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Soybean oligosaccharides in young animal nutrition

Soybeans contain the raffinose family of oligosaccharides (RFOs), which include three major oligosaccharides.

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Learn about 3 major oligosaccharides in soybeans

Soybean seeds, which are the most widely used source of protein for animal feeds, contain approximately 35-40% carbohydrates. These are classified in two broad categories: as structural (fiber components), and as non-structural (storage). Oligosaccharides are non-structural carbohydrates, and along with sucrose and other free sugars are found at about 15% out of the total carbohydrate concentration – or about 5-6% in soybeans. These oligosaccharides are traditionally considered as anti-nutritional factors, along with trypsin inhibitors, lectins and glycinin in soybeans.

The term oligosaccharides comes from two words: oligo, meaning a few, and saccharides, meaning sugars. In essence, this term describes small polymers of sugars; as opposed to large ones such as the polysaccharides of starches and celluloses.

Soybeans contain the raffinose family of oligosaccharides (RFOs), which include three major oligosaccharides: raffinose, stachyose and verbascose. All three are characterized by the fact that they contain the sugar galactose in their basic structure. More precisely, raffinose contains one glucose, one fructose, and only one galactose unit. Stachyose is like raffinose, but with one extra unit of galactose. Similarly, verbascose is like raffinose, but with two extra units of galactose.

Stachyose is the main RFOs member in soybean seeds. In soybean meal, oligosaccharides are concentrated as oil is removed. Thus, their concentration can be range between 7% to more than 11% with stachyose being around 5% to 7%, and raffinose only 1% to 4%, whereas verbascose is encountered in minute amounts. Of course, these numbers vary according to soybean genetics.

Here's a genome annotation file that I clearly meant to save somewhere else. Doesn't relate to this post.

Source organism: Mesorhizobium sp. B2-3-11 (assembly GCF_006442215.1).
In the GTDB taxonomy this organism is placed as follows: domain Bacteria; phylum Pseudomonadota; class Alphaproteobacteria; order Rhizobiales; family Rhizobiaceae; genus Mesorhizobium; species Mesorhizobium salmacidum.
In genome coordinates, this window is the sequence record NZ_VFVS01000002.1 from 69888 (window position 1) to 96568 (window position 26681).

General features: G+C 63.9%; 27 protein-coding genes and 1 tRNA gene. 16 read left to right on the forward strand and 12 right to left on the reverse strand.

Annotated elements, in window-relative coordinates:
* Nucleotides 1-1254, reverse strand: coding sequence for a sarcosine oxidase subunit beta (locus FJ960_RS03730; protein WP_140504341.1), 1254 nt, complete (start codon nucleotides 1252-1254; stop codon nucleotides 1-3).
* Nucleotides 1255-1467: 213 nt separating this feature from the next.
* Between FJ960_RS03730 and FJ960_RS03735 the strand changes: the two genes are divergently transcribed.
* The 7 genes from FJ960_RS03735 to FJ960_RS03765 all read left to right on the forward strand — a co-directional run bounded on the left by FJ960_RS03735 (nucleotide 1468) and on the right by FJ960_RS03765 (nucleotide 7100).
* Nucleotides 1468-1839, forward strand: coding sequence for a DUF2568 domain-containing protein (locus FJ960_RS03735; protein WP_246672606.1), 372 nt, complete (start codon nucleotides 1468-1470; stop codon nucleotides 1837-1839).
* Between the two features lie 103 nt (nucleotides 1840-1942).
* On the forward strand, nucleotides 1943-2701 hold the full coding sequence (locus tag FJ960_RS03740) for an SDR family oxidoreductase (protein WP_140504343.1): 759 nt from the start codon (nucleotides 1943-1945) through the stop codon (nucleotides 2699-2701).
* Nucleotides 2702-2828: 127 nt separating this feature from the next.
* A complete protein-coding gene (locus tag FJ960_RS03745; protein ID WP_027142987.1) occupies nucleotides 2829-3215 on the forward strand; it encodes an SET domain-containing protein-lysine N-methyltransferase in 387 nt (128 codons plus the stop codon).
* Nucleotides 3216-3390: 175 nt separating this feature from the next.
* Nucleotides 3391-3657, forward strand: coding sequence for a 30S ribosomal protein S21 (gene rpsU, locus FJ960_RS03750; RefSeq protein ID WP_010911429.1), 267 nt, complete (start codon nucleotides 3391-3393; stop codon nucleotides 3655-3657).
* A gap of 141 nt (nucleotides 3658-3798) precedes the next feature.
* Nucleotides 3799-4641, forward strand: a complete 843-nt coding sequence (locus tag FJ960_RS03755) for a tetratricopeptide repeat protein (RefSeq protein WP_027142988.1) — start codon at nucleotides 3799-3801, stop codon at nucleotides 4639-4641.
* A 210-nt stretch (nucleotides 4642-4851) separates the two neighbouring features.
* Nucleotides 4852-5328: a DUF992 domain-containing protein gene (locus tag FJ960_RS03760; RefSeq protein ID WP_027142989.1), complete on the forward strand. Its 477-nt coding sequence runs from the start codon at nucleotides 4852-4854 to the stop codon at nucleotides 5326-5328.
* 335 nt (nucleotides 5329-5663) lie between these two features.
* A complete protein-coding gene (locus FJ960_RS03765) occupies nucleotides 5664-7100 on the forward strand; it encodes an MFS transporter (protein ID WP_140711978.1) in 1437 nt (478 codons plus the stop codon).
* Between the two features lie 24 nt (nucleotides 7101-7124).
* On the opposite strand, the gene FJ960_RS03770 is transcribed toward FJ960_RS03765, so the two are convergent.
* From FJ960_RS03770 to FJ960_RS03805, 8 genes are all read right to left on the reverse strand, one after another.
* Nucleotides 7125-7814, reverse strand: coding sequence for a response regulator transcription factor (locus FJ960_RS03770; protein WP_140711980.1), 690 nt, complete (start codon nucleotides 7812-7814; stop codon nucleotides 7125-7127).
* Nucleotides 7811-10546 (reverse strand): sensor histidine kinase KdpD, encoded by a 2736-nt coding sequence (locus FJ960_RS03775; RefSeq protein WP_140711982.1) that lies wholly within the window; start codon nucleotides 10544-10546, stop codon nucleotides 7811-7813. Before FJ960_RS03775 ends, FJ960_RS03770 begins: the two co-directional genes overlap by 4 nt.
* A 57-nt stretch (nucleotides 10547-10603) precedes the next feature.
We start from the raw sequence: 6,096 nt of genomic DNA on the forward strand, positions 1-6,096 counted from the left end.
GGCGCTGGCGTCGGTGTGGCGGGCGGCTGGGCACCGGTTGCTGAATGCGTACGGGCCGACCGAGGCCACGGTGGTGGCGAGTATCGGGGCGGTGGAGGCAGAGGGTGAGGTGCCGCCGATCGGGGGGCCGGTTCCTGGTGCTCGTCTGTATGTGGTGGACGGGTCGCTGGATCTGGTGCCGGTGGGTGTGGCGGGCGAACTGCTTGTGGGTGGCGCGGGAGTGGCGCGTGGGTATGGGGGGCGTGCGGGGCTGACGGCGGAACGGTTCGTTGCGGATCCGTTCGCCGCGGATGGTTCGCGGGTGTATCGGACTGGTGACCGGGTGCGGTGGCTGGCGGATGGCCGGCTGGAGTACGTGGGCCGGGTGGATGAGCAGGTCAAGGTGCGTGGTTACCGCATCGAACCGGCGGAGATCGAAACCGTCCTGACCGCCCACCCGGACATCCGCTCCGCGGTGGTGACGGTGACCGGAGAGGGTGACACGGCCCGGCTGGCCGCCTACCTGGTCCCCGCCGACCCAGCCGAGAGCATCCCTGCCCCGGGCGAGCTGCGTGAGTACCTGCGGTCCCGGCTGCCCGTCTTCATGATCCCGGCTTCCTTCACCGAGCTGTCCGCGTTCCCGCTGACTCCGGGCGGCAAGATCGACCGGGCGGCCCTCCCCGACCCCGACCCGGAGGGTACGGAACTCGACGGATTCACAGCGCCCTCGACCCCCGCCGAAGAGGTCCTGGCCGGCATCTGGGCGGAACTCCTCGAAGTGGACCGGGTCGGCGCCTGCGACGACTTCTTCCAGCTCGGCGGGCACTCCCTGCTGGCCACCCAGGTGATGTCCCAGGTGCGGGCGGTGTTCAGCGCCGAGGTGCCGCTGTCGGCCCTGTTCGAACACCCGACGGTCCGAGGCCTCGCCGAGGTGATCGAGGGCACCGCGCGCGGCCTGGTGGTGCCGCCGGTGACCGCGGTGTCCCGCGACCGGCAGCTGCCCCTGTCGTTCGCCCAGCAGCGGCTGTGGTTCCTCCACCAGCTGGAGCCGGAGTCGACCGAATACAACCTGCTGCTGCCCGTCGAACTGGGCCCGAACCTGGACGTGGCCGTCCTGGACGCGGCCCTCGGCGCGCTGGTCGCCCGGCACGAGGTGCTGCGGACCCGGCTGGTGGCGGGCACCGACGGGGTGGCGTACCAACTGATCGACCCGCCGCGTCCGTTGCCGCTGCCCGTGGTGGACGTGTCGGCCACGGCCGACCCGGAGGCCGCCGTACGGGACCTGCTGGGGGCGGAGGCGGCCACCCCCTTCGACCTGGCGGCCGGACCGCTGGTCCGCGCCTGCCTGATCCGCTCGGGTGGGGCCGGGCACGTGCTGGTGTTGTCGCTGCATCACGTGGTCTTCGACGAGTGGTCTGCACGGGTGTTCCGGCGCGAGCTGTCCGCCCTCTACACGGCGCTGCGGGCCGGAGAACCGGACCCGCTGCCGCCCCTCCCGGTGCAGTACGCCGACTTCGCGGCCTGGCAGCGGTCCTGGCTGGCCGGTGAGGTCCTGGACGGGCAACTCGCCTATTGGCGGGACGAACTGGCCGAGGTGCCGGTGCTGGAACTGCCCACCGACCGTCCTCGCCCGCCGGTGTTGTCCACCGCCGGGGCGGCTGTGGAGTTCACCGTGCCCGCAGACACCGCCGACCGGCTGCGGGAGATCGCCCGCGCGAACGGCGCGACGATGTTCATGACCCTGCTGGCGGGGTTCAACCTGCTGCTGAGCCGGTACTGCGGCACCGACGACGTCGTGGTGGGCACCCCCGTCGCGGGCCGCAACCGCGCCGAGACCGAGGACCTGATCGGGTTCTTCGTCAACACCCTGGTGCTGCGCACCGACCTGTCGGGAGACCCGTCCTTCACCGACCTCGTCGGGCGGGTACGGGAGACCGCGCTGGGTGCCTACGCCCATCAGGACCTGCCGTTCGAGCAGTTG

These oligosaccharides have a certain role to play in soybeans. Most authorities agree that this role appears to be protection from environmental stresses such as drought and tolerance to cold conditions. This may appear inconsequential, but soy genetics tailored for dry or cold climates may have increased levels of RFOs, something that needs to be monitored in practice.

The enzyme needed to break the chemical bonds in RFOs is called alpha-galactosidase.

Monogastric animals and humans do not produce this enzyme to digest such oligosaccharides. In contrast, certain bacteria found in the digestive tract can digest and then ferment RFOs. Nevertheless, the fermentation results in the production of gases such as CO2 and methane. In addition, it has been proposed that these RFOs may be partially responsible for diarrhea in young animals when consumed at high enough quantities, hence their traditional classifications as anti-nutritional factors.

In a recent study, reported by Alfred Blanch (Hamlet Protein), it was shown that RFOs may have a positive role to play in young animal nutrition – assuming the dosage is correct. For example, in a broiler trial, there was observed a linear effect on the feed conversion rate: the higher the amount of stachyose and raffinose (RFOs) in the diet, the higher (worse) the conversion rate. Nevertheless, it was also observed that at relatively low dietary levels of RFOs, broiler live weight was improved. It was hypothesized that a certain quantity of RFOs can act positively in the gut of the young animal, perhaps in the role of a prebiotic. This coincides with other observations that promote the use of non-digestible small-chain saccharides as prebiotics in young animals.

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